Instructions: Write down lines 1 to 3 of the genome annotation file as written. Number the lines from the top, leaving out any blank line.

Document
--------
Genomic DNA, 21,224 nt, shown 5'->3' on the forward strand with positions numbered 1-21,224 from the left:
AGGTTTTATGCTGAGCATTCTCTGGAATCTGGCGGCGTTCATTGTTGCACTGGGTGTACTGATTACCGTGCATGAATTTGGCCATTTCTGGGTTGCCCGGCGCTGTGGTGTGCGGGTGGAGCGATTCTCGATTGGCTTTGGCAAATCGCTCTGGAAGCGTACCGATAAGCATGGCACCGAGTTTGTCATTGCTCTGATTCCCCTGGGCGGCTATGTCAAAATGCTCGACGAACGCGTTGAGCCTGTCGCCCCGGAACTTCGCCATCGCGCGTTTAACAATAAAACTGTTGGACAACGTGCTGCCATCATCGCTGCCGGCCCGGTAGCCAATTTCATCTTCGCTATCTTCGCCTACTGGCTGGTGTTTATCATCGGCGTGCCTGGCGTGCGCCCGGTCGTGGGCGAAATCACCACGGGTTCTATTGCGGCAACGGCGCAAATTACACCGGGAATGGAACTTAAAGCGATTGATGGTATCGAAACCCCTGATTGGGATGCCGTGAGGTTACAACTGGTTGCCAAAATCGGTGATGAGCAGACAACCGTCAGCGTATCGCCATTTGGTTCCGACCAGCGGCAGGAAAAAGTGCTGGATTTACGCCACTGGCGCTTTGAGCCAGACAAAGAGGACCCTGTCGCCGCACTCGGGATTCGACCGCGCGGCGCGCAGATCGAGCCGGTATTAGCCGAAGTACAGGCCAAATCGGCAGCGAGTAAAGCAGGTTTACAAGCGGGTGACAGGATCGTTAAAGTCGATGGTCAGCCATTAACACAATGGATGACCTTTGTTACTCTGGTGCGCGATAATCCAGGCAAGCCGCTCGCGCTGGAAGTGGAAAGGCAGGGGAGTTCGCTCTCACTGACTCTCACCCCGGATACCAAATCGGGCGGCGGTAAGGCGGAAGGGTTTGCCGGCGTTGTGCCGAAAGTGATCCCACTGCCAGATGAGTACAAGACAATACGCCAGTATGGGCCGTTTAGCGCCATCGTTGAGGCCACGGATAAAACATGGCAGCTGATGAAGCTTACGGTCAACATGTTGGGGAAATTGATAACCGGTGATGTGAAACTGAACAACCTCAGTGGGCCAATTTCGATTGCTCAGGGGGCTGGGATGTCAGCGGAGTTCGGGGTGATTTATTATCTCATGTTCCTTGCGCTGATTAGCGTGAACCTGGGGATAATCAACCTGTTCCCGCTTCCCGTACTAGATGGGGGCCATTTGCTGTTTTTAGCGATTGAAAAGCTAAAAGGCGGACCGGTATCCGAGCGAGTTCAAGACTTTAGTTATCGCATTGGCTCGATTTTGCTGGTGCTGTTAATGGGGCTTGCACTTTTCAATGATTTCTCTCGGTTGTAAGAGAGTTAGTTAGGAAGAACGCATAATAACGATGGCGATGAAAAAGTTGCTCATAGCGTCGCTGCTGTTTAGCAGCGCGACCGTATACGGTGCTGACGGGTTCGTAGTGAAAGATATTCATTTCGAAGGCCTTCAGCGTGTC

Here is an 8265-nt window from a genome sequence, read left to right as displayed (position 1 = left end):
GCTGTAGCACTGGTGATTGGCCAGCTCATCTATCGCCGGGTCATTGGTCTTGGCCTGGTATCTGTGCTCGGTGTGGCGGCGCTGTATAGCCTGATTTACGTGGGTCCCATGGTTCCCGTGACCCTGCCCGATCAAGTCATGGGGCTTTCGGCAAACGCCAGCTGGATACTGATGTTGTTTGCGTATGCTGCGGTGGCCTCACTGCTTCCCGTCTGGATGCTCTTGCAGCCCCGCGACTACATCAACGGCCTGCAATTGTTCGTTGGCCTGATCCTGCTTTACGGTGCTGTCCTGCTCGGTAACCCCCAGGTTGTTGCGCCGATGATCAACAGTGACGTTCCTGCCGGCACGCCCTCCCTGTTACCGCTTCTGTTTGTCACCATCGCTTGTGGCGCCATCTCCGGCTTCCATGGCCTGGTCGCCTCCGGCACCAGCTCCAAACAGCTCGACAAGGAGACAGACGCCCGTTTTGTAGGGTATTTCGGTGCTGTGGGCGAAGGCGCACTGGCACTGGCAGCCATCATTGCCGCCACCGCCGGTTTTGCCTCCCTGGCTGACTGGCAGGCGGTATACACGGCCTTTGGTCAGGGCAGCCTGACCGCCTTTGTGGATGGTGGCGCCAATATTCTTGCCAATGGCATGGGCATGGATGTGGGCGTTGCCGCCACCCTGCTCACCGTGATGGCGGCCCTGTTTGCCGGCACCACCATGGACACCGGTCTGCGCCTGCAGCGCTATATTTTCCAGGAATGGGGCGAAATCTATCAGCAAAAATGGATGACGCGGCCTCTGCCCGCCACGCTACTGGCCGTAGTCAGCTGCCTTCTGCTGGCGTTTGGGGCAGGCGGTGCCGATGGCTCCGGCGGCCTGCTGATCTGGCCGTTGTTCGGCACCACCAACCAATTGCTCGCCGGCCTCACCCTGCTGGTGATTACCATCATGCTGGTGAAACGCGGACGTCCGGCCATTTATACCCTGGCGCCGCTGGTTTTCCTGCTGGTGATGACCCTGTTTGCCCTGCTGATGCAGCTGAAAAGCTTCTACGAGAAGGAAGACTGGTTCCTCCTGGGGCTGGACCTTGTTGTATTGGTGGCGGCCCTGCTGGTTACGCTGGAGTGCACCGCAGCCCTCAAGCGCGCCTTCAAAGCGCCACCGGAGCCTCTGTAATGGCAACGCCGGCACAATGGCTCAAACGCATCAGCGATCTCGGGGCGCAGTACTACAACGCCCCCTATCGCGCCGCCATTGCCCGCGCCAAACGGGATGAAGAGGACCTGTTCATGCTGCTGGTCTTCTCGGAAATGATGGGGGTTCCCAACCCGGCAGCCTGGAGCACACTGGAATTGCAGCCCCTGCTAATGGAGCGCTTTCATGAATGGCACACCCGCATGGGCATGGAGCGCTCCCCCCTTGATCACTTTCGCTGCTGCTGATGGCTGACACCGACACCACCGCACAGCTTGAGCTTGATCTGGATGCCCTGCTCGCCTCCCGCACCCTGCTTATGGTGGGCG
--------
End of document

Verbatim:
Genomic DNA, 21,224 nt, shown 5'->3' on the forward strand with positions numbered 1-21,224 from the left:
AGGTTTTATGCTGAGCATTCTCTGGAATCTGGCGGCGTTCATTGTTGCACTGGGTGTACTGATTACCGTGCATGAATTTGGCCATTTCTGGGTTGCCCGGCGCTGTGGTGTGCGGGTGGAGCGATTCTCGATTGGCTTTGGCAAATCGCTCTGGAAGCGTACCGATAAGCATGGCACCGAGTTTGTCATTGCTCTGATTCCCCTGGGCGGCTATGTCAAAATGCTCGACGAACGCGTTGAGCCTGTCGCCCCGGAACTTCGCCATCGCGCGTTTAACAATAAAACTGTTGGACAACGTGCTGCCATCATCGCTGCCGGCCCGGTAGCCAATTTCATCTTCGCTATCTTCGCCTACTGGCTGGTGTTTATCATCGGCGTGCCTGGCGTGCGCCCGGTCGTGGGCGAAATCACCACGGGTTCTATTGCGGCAACGGCGCAAATTACACCGGGAATGGAACTTAAAGCGATTGATGGTATCGAAACCCCTGATTGGGATGCCGTGAGGTTACAACTGGTTGCCAAAATCGGTGATGAGCAGACAACCGTCAGCGTATCGCCATTTGGTTCCGACCAGCGGCAGGAAAAAGTGCTGGATTTACGCCACTGGCGCTTTGAGCCAGACAAAGAGGACCCTGTCGCCGCACTCGGGATTCGACCGCGCGGCGCGCAGATCGAGCCGGTATTAGCCGAAGTACAGGCCAAATCGGCAGCGAGTAAAGCAGGTTTACAAGCGGGTGACAGGATCGTTAAAGTCGATGGTCAGCCATTAACACAATGGATGACCTTTGTTACTCTGGTGCGCGATAATCCAGGCAAGCCGCTCGCGCTGGAAGTGGAAAGGCAGGGGAGTTCGCTCTCACTGACTCTCACCCCGGATACCAAATCGGGCGGCGGTAAGGCGGAAGGGTTTGCCGGCGTTGTGCCGAAAGTGATCCCACTGCCAGATGAGTACAAGACAATACGCCAGTATGGGCCGTTTAGCGCCATCGTTGAGGCCACGGATAAAACATGGCAGCTGATGAAGCTTACGGTCAACATGTTGGGGAAATTGATAACCGGTGATGTGAAACTGAACAACCTCAGTGGGCCAATTTCGATTGCTCAGGGGGCTGGGATGTCAGCGGAGTTCGGGGTGATTTATTATCTCATGTTCCTTGCGCTGATTAGCGTGAACCTGGGGATAATCAACCTGTTCCCGCTTCCCGTACTAGATGGGGGCCATTTGCTGTTTTTAGCGATTGAAAAGCTAAAAGGCGGACCGGTATCCGAGCGAGTTCAAGACTTTAGTTATCGCATTGGCTCGATTTTGCTGGTGCTGTTAATGGGGCTTGCACTTTTCAATGATTTCTCTCGGTTGTAAGAGAGTTAGTTAGGAAGAACGCATAATAACGATGGCGATGAAAAAGTTGCTCATAGCGTCGCTGCTGTTTAGCAGCGCGACCGTATACGGTGCTGACGGGTTCGTAGTGAAAGATATTCATTTCGAAGGCCTTCAGCGTGTC

Here is an 8265-nt window from a genome sequence, read left to right as displayed (position 1 = left end):